Women and Youth as the Majority of Converts to Islam in Latin America

Discover the rise of Islamic communities in Latin America with insights into conversions, adaptations, and challenges. Explore the impact of the erosion of Catholic Church hegemony.

Women and Youth as the Majority of Converts to Islam in Latin America
In Mexico and Colombia, a large number of those who come to pray in mosques are local or indigenous. Credit: UNAM

Two decades ago, the issue of Islam in Mexico was not visible, nor was conversions to Islam; however, in 2001 the attack on the Twin Towers in the United States made it known globally, said Ruth Jatziri García Linares, professor at the Faculty of Political and Social Sciences of the UNAM.

"Today we have a firm ground to understand not only the conversion processes in the country but also in other Latin countries that researchers are exploring to comprehensively understand this phenomenon and make a comparison of this decision between men and women," she said while participating in the round table "Comparative processes of conversion to Islam in Latin America," organized by the Center for Research on Latin America and the Caribbean.

According to his research based on publications related to the subject, in Latin America, there are diverse Muslim communities, particularly in Brazil, Argentina, Venezuela, and Costa Rica, as well as in Central and North American nations, including Mexico.

In the case of Mexico, there is no census that helps to "feel" the number of Muslims there are, and if they are converts or Muslims who emigrated to the country and decided to stay; the population is volatile and it is not possible to have exact data, she highlighted.

Based on her research, she said that practicing Islam in life implies alterations in behavior and social practices because it is necessary to integrate religious beliefs into their lives, which means an interpretation in each community; each religious group lives a different reality, "women are trying to understand and assimilate in the best way what they want to practice in their daily lives".

Obviously, in them, there are changes in their clothing -by the incorporation or not of the veil-, in their food, adaptations in the daily language, organization of time and space totally different and an integration of festive cycles, which makes them in conste construction with their family and social nucleus. There is also resistance on the part of the family and the social group to accept the religious practice.

There is a greater recurrence in women to have an intellectual and affective spiritual conversion, while in men there is a more anti-western and intellectual narrative. In addition, the majority of those who convert to Islam are young people, she said in the Heliodoro Valle Hall of the Humanities Tower II.

Islamic communities in Latin America are diverse, crossed by migration and negotiations over the types of Islam practiced, but there is a changing cultural context with which they are constantly adapting, not only the migrants themselves but also the converts.

Islam's Spread in Latin America

The spread of Islam and the development of new communities or collective conversions to this religion in countries such as Mexico and Colombia in the Latin American region is due to the erosion of the hegemony of the Catholic Church and the consequent regulation of the religious sphere in some entities of both nations, according to Baptiste Brodard, professor of Islamic Studies at the University of Aix-Marseille, France.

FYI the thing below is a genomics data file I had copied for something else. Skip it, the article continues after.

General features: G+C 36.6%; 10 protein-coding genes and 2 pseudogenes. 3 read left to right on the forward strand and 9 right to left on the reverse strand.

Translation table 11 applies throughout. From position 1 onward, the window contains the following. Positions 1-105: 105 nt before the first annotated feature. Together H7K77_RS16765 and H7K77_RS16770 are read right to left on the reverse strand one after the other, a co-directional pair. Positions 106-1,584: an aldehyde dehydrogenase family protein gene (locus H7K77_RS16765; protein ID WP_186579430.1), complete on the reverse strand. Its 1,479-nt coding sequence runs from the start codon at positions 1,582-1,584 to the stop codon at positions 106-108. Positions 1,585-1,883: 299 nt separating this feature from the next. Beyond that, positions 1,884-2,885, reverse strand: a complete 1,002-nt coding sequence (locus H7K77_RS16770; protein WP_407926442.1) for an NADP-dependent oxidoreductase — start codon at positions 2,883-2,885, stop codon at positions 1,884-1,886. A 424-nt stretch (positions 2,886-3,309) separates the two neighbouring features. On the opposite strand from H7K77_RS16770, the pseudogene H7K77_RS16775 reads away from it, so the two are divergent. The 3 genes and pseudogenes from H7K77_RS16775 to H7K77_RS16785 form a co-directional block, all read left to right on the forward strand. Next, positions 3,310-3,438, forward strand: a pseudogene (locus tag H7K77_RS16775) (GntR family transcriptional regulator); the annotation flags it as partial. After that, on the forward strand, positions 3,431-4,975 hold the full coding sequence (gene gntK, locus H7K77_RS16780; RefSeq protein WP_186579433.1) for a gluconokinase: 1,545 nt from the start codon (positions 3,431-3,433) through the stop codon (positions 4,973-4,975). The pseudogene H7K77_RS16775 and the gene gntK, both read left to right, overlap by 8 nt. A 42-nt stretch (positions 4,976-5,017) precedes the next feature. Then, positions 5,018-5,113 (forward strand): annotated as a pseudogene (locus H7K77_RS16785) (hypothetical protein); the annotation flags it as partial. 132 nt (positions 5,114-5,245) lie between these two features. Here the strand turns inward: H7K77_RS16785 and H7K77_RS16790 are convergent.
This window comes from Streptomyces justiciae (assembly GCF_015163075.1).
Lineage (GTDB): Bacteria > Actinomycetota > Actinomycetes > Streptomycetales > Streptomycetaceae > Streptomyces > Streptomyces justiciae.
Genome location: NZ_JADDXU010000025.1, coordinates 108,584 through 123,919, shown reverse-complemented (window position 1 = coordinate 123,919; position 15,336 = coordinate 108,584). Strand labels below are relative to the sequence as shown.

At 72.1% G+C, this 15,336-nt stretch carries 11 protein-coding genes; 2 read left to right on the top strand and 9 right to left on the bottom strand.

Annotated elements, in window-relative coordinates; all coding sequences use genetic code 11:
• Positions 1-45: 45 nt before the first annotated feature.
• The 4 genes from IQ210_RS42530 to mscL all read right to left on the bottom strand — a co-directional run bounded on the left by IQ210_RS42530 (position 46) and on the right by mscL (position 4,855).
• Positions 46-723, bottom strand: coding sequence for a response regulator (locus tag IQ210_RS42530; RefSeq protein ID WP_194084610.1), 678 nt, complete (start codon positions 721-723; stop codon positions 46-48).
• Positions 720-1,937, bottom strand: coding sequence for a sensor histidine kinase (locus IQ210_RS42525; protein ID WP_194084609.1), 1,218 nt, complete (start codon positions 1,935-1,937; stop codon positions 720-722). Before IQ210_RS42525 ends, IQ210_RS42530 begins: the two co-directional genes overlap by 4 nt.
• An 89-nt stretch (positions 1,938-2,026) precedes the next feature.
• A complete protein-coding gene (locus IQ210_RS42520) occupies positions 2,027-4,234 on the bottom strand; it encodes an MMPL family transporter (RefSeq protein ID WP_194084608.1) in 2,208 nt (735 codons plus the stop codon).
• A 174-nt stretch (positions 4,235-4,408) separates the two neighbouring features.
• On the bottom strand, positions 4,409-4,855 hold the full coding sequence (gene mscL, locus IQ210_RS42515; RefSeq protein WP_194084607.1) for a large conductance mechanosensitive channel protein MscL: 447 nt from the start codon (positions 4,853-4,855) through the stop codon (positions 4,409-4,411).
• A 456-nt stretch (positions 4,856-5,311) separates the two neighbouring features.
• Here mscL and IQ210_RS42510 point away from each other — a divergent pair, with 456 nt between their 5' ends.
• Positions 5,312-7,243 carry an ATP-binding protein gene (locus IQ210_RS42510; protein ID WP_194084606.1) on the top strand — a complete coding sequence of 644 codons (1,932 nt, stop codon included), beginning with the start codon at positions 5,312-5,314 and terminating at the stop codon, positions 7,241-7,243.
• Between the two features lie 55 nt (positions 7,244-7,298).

For example, in Chiapas, Mexico, and Buenaventura, Colombia, the Catholic Church is less strong than in other areas. It is important to understand the context that allows new religious organizations, at the same time that a phenomenon of alternative religiosities is emerging, which implies a more open mentality that allows people to opt for something else, something that is not possible in Arab or African nations and some Europeans, said the specialist.

Baptiste Brodard added: in both countries, there are mosques of Muslim organizations that share external influences, that is, of immigrant Muslims from Africa, Asia, and Europe, but also of those who seek to appropriate Islam in the light of the local context, maintaining their own cultural identity.

He indicated that in Mexico and Colombia, the majority of those who come to pray in the mosques are local or autochthonous. Chiapas and Buenaventura stand out for their high percentage of indigenous converts.

In the attempts of local affirmation, he detailed, some Muslim communities refuse to identify themselves with a specific movement, while others got to know the religion through a specific movement but decided to make it their own by adapting aspects of the discourse and practice to their social and cultural contexts.

"This is something that can be observed in some Tzotzil groups in Chiapas, and also in Colombia, where Afro-Colombian Muslims learned Islam from outside groups, but decided not to be dependent on them," he explained.

There are also deconversions; that is, people who decide to leave the cult because they do not like what they see, nor do they need someone from outside to tell them what to think and how to act, in addition to objections to foreign Islam, something that occurs frequently in Mexico and Colombia, he concluded.